And now it could be aired in Britain as part of the multi-million pound UK launch of ashleymadison.com, christened so because it combines the two most popular girls' names in the US and creator Biderman wanted the brand to appeal to women as well as men.
Branded "a business built on the back of broken hearts, ruined marriages and damaged families" but hailed by others as "an honest format for an age-old human weakness", the site already has seven million members in the US, Canada and Australia, reports the Sun.
"It was becoming increasingly apparent people who wanted to cheat on their partners were using more traditional sites like Facebook and match.com but concealing the fact they were married when they began dating," said Canadian-born Biderman.
"So I didn't need to generate infidelity but I saw that I could capitalise on it by taking this pool of people away from the mainstream dating sites and letting them know about another community where both parties could be more honest about what they're doing," he added.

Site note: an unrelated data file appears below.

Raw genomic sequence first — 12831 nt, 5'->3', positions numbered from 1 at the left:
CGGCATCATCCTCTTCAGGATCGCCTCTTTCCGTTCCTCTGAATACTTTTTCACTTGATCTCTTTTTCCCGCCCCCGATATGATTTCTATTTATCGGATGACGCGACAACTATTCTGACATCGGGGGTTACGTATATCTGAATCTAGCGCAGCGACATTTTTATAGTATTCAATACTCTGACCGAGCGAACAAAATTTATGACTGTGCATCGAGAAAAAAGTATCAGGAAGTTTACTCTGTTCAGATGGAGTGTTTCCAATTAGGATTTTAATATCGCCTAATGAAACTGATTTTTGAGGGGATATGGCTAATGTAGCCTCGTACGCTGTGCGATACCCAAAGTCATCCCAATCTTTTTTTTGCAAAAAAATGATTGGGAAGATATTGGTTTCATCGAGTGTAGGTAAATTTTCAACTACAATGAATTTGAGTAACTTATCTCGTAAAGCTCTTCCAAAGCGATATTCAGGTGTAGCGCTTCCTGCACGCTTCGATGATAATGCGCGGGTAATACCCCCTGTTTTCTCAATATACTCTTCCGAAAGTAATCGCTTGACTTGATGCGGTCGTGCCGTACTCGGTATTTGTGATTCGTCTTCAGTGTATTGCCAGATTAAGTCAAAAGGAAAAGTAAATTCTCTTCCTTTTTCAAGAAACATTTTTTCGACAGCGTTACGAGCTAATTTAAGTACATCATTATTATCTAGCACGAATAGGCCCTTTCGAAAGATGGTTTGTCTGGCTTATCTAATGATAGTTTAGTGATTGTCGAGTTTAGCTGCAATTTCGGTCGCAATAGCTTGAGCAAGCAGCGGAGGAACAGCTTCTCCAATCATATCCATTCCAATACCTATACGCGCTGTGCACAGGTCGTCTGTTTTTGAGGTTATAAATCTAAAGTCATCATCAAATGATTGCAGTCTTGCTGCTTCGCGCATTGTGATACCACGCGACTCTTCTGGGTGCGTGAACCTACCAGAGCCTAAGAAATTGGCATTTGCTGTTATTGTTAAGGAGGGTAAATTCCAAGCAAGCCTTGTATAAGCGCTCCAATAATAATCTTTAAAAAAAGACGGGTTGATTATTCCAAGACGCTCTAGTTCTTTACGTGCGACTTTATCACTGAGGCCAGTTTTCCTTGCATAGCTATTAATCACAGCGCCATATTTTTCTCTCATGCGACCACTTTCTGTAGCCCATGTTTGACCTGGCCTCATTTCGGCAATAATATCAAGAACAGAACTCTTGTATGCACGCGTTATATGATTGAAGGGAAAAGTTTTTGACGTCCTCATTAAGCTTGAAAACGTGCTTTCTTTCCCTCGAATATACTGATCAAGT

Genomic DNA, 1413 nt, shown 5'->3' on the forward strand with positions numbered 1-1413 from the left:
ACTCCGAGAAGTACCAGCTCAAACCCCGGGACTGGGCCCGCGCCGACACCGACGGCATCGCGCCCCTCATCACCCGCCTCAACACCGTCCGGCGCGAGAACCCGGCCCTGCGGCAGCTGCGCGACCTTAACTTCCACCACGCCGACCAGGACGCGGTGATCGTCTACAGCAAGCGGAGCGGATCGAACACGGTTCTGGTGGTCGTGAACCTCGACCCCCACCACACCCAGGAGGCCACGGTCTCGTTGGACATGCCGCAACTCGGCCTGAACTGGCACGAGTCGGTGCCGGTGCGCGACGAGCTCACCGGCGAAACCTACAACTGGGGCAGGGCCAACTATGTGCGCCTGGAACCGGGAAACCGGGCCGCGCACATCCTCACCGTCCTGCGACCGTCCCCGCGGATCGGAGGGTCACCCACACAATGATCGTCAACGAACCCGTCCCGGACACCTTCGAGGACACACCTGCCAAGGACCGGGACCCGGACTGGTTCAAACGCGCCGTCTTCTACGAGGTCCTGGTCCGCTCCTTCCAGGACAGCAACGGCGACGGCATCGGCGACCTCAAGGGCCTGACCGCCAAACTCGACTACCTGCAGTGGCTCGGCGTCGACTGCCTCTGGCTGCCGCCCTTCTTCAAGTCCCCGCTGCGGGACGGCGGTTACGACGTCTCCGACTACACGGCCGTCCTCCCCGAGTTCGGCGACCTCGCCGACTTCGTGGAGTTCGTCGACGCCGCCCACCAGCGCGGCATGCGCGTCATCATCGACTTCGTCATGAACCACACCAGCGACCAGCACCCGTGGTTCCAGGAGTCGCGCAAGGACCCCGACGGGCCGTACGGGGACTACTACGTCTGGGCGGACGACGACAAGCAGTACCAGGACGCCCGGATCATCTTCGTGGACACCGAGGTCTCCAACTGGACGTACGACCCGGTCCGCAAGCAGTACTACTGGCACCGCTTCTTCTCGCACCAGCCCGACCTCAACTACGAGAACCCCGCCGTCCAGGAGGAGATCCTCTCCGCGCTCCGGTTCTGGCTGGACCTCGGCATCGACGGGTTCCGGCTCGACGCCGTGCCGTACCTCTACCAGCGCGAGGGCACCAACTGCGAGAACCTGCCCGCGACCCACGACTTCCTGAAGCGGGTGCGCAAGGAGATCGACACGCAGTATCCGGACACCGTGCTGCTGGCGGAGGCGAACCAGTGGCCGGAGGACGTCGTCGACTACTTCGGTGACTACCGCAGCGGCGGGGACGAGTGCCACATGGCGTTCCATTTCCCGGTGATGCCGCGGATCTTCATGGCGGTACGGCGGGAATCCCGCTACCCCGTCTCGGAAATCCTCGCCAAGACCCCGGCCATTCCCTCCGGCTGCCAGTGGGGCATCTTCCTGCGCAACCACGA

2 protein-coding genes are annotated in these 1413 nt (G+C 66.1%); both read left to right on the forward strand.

Starting from 49 pounds for 100 credits, members can email one another (five credits); engage in real-time chat, enter virtual bars and bedrooms (both 30 credits for 30 minutes) and even post virtual gifts to one another.
"I've had to convince people that communicating on Ashley Madison is safe, with billing under a pseudonym," Biderman said.
His venture has provided Biderman with some new insights into marriages.
"Around two men for every woman on the site and a three to four-year itch scenario as opposed to the more mythical seven-year phenomenon," he said.
"For years, infidelity was viewed as a male phenomenon but Ashley Madison revealed more and more women have been having affairs as opportunity has allowed them to enter the workplace," Biderman added.
Curiously, Biderman, who has been faithfully married for eight years, says there was no role model in his own family for infidelity.
"Have I been tempted to stray? Yes," he said confidently.
"Is our relationship perfect? No. But I try hard to keep it on the right tracks. I might one day find myself in a similar position to my members and, if so, I would rather stray then leave the family unit," Biderman said.
However, he said that he would be shocked if he were told that his wife was cheating on him.
But Biderman appears to delight in his role as a moral villain because he knows controversy sells.
And as he points out, "Extra-marital affairs existed long before Ashley Madison and will continue to long afterwards."